During a Q&A session after a panel discussion on innovation (which is not quite the same as invention) for a group of highly talented engineers at Xerox PARC, a woman in the audience asked me how we might encourage and enable children to be more creative and inventive.  My response truly surprised the audience when I said bluntly, “Boredom, let your children become bored.”

Boredom is the neccessary driver for imagination.  Children use their imaginations only when they are bored first.  Consider the modern upper-middle-class child’s typical day in which each moment is scheduled and blocked-in: school, homework, sports, music or dance lessons, etc.  And if there is a moment of free time, there is the computer, tablet, or smartphone to keep them entertained and never bored.  This is a perfect way to ensure that these children remain passive and uncreative.

So what is a parent to do?  First, in their earliest childhood, read stories aloud in which imagination is key.  Start with L. Frank Baum’s Oz books or others that are filled with fanciful ideas that expand the imagination.  Avoid stories with cliched storylines that are disabling to children, especially stories that tell girls that women are only to be admired for their beauty, never their cleverness.  Provide books and encourage reading.  One of the best genre for stretching one’s imagination is science fiction.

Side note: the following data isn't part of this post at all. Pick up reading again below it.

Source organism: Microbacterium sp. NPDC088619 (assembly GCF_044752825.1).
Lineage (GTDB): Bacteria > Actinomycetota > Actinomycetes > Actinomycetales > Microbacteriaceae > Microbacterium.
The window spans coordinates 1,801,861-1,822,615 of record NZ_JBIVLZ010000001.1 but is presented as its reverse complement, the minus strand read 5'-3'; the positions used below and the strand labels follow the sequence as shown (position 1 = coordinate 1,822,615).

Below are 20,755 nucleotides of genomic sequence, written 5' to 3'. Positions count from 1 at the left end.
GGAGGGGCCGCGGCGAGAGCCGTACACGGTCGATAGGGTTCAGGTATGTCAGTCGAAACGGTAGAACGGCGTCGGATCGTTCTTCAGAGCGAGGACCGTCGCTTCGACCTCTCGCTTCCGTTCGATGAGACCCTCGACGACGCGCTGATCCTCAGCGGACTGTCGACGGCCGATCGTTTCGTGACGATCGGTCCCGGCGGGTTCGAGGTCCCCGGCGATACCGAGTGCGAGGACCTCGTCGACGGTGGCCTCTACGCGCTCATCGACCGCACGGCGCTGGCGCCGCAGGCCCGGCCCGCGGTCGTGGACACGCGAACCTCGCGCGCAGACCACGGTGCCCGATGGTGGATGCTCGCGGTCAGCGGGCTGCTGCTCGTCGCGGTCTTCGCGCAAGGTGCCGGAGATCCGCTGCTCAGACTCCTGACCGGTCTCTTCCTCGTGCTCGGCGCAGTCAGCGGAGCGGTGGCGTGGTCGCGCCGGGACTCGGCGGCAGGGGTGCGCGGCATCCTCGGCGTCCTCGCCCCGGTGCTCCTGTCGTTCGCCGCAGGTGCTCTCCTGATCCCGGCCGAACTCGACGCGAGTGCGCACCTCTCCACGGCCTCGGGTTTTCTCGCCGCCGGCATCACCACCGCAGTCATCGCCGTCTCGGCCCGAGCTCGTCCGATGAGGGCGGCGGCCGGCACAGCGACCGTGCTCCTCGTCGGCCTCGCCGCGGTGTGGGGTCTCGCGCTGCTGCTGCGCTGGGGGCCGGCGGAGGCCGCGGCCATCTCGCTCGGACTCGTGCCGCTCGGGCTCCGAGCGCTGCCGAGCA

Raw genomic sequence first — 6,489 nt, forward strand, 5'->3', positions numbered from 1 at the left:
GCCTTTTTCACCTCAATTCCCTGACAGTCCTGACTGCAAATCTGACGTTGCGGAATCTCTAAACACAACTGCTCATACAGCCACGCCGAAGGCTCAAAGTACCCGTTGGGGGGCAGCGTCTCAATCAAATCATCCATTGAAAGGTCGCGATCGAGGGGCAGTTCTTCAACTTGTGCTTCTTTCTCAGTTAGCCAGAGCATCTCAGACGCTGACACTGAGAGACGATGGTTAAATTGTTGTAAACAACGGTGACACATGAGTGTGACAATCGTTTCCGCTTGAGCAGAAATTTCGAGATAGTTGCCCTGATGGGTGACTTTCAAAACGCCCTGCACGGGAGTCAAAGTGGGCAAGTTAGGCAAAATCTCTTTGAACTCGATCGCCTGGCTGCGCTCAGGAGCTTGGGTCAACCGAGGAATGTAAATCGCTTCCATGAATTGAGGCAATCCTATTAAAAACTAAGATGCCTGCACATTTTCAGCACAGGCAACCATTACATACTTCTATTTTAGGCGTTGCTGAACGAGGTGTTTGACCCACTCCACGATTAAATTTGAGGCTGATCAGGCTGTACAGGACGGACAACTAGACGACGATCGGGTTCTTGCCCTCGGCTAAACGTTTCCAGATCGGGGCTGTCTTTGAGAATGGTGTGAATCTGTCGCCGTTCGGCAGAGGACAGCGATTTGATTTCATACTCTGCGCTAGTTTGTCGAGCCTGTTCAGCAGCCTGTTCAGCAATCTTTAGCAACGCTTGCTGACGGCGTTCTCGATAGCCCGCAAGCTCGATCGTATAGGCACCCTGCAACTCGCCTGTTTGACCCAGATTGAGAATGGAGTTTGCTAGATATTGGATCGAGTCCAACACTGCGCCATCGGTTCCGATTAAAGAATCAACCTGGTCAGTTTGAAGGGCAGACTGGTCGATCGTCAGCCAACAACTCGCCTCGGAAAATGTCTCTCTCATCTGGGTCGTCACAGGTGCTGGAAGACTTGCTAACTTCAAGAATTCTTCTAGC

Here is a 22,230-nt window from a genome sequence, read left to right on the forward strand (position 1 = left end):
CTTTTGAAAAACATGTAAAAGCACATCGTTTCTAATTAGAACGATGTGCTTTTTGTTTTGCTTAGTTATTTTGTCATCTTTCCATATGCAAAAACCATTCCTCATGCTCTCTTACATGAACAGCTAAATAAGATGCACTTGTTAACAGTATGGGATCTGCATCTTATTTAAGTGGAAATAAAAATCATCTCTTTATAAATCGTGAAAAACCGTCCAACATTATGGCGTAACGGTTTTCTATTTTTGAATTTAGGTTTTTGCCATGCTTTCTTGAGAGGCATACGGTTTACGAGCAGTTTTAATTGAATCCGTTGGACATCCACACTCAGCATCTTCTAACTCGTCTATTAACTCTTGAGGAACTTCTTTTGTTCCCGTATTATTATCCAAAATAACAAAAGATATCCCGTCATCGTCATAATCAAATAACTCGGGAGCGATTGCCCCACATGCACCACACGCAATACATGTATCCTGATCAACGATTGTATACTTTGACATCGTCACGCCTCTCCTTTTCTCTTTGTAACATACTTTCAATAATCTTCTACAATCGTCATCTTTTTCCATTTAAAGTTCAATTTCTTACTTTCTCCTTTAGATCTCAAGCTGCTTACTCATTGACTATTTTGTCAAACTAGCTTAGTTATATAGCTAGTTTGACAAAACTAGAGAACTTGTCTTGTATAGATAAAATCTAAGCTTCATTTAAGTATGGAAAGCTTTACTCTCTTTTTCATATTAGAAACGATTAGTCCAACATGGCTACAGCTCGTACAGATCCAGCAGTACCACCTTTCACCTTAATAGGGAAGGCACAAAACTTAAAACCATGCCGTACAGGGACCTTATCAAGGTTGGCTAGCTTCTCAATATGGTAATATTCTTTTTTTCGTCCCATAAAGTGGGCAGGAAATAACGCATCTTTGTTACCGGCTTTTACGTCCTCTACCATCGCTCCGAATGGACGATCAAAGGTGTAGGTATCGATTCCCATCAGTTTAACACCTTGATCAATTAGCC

Next, pull the plug on the TV.  Seriously, even for yourself.  Model the behavior you wish to see in your children.  Read.  Do something creative.  Join the Maker movement.  Provide a bunch of junk for the kids to tinker with including magnets, assorted optics (lenses, mirrors, polarized films, etc., a low cost telescope, microscope, etc.), an electronics breadboarding kit, a chemistry set, and of course, lots of books on science and technology that are age appropriate and a few that are beyond their present age.

But what ever you do… DON’T provide toys and kits that only have one function or outcome!  There’s no scope for imagination in such as these.  Today, even Lego toys come with assembly instructions!  Throw the instructions away and let the kids play in a way that they are encouraged to invent their own uses and functions.

Don’t over schedule your kids.  Don’t make “play dates”, let them choose their own friends.  Don’t insist that you drive them everywhere.  They can walk or ride a bike to school.  Don’t insist that their games and sports be supervised and coached.  Let your kids invent their own games.  Become a “Free Range Parent”.

Don’t let other parents or teachers insist that you are being a bad parent for letting your children have their own time to play, explore, do daring and “dangerous” things… and especially don’t let your child’s teacher chastise your child for day dreaming.  Day dreaming is the key to becoming more creative.

Above all, don’t rush to jump in every time your child says, “I’m bored”.  Instead, say, “Good.  Now think up something that will interest you.”